Assyrian Tablets Contain Earliest Written Record of Aurora’s Sky Glow

The northern aurora lights up the sky over the Gulf of Finland.
The northern aurora lights up the sky over the Gulf of Finland. (Image credit: Shutterstock)

Ancient Assyrian stone tablets represent the oldest known reports of auroras, dating to more than 2,500 years ago. 

The descriptions, written in cuneiform, were found on three stone tablets, dating from 655 B.C. to 679 B.C. They predate other known historical references to auroras by about a century, researchers reported in a new study.  

Auroras are dazzling light shows that take place when waves of charged particles from the sun collide with Earth's magnetic field. Earth was likely visited by an immense solar storm around the seventh century B.C., and the auroras described in the tablets may have been the result of that powerful solar activity, the study authors wrote online Oct. 7 in The Astrophysical Journal Letters.

Related: Northern Lights: 8 Dazzling Facts About Auroras 

Ancient skygazing accounts, such as the ones on these Assyrian tablets, help scientists to piece together a more complete picture of Earth's cosmic tango with its solar partner. Because telescope observations have been around for a mere 400 years, they provide "only a very small snapshot at best" of how our sun behaves, said lead study author Hisashi Hayakawa, an astrophysicist at Osaka University in Japan and a visiting researcher at the Rutherford Appleton Laboratory in the United Kingdom.

Earlier this year, another team of researchers found that a massive solar storm, about 10 times stronger than any in modern history, swept over Earth around 2,600 years ago. Fingerprints of this storm's intense geomagnetic bombardment were left behind as radioactive atoms trapped in Greenland's ice, Live Science previously reported.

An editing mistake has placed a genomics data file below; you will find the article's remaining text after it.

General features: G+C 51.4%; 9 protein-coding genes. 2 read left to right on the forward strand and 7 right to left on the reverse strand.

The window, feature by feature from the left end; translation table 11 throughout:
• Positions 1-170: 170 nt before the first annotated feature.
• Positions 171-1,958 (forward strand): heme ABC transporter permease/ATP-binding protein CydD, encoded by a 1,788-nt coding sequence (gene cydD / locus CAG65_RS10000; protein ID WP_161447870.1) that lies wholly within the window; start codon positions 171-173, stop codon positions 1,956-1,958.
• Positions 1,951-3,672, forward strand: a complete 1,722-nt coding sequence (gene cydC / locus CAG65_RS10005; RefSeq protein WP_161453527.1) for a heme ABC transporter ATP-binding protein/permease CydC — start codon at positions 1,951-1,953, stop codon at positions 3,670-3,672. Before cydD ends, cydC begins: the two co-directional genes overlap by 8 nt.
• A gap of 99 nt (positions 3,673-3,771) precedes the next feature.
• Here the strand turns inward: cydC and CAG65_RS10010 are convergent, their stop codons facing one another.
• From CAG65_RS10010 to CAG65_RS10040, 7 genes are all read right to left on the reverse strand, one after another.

The authors of the new study wondered if Assyrian astrologists from that period might have recorded anything unusual that could be linked to the solar storm. The researchers investigated 389 reports on cuneiform tablets in the collection of the British Museum; most of the reports described planetary and lunar activity. But three records noted phenomena that were likely candidates for auroras: "red glow," "red cloud" and "red sky," according to the study.

"These descriptions themselves are quite consistent with the early modern descriptions of auroral display," Hayakawa told Live Science in an email. Indeed, red is a color typically found in low-altitude auroras and in auroras produced by low-energy electrons, the researchers reported.

Assyrian cuneiform tablets contain the earliest known reference to auroras.

Assyrian cuneiform tablets contain the earliest known reference to auroras. (Image credit: Y. Mitsuma's tracings of photographs by H. Hayakawa, taken courtesy of the Trustees of the British Museum)

Today, auroras in the Northern Hemisphere are usually associated with regions close to the North Pole. But Earth's magnetic field is dynamic and changing, and thousands of years ago, magnetic north was about 10 degrees closer to the Middle East than it is today, increasing the likelihood of spectacular aurora displays in that part of the world, the study authors reported. 

And even during the late 19th century, auroras were still glimpsed in Cairo; Baghdad; and Alexandria, Egypt, Hayakawa added.

"When you have significant magnetic storms, it is not something extremely surprising to see aurorae in the Middle East, even in the (early) modern period," Hayakawa said.

The infrequency of those descriptions in the Assyrian records suggested that what the writers had witnessed was something out of the ordinary and not, for example, a reddened sky that might accompany a vivid sunset, Hayakawa said. 

Prior to this discovery, the earliest known reference to an aurora was in a Babylonian tablet known as the "Astronomical Diaries," dating to 567 B.C. The Assyrian records "allow us to trace the history of solar activity back a century earlier than the earliest existing datable auroral reports," according to the study.

Originally published on Live Science.

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Mindy Weisberger
Mindy Weisberger is a senior writer for Live Science covering general science topics, especially those relating to brains, bodies, and behaviors in humans and other animals — living and extinct. Mindy studied filmmaking at Columbia University; her videos about dinosaurs, biodiversity, human origins, evolution, and astrophysics appear in the American Museum of Natural History, on YouTube, and in museums and science centers worldwide. Follow Mindy on Twitter.